In this day and age, “everyone is walking around with a sorry button and companies are throwing themselves at the mercy of the public begging for forgiveness,” says Wharton marketing professor Americus Reed. But Reed believes many companies are over-reacting. In some cases, it may be better not to take a company’s troubles back into the news cycle with an aggressive apology campaign.
“You may just be reminding people of the problem,” says Reed. “A lot of companies may not understand the lack of memory people have. They are just trying to go through their own lives, and here you are telling them about something you did that was bad. Sometimes you just want to tell people you’re fixing this and leave it alone.”
He notes that companies are very nervous because they know consumers hold a lot of power. But research shows it takes a lot for someone to actually take their business elsewhere. “People are busy, their memories are short, and there is too much stuff happening out there for them to worry about Wells Fargo.”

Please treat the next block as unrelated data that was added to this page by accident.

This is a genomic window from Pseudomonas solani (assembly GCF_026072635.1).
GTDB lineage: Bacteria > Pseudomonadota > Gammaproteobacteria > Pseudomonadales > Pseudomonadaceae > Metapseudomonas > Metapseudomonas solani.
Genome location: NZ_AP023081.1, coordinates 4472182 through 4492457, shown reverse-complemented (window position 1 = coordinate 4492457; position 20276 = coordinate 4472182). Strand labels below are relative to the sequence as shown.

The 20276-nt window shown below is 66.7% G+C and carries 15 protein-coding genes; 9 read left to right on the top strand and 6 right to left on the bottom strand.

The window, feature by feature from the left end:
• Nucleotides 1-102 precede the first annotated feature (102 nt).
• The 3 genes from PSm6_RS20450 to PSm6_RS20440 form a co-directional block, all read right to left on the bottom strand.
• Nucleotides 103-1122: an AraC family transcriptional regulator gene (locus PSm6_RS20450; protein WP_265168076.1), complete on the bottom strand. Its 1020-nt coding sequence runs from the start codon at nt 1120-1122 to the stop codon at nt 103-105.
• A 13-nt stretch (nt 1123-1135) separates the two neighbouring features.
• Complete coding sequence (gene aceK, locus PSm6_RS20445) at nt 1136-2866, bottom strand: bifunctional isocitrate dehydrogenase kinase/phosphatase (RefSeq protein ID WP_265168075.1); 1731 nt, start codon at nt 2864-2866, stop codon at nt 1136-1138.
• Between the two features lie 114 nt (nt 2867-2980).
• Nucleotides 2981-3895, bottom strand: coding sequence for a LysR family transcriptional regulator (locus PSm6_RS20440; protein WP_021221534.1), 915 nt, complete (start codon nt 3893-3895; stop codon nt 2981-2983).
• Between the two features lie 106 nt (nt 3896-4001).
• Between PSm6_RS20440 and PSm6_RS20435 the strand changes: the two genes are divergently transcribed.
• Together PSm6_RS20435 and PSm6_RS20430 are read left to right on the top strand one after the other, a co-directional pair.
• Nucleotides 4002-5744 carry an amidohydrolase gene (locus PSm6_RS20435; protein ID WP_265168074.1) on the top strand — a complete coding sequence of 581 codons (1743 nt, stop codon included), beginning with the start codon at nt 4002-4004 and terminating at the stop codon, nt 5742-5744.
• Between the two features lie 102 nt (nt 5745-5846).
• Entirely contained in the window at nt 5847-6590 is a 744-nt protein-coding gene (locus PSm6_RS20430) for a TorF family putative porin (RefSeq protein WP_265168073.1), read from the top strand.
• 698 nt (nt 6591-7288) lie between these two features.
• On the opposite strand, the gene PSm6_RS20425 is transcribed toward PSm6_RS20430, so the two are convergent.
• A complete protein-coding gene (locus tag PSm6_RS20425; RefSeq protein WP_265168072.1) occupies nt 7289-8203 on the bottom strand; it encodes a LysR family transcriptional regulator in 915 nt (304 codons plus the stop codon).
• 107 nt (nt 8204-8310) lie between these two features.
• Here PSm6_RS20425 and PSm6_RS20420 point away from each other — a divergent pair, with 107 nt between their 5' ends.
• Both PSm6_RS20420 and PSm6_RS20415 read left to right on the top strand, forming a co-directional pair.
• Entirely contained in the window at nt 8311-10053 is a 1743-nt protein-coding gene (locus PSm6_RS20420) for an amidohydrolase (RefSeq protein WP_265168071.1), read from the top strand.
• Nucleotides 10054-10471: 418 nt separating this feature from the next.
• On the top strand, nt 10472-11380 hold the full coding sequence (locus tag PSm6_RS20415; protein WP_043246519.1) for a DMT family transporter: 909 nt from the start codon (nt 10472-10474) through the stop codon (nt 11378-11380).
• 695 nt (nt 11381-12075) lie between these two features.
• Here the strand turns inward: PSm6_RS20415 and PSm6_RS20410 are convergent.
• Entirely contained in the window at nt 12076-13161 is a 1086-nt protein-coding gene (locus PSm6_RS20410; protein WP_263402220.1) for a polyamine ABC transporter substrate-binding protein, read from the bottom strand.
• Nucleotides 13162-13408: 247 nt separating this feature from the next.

Apologize Quickly – Then Fix the Problem
Apologies serve a useful purpose, and they do often work — up to a point. Customers encountering a specific problem with a company want to hear an apology, but after that, they judge their relationship with the company by how much creativity an employee exhibits when solving the problem, research shows.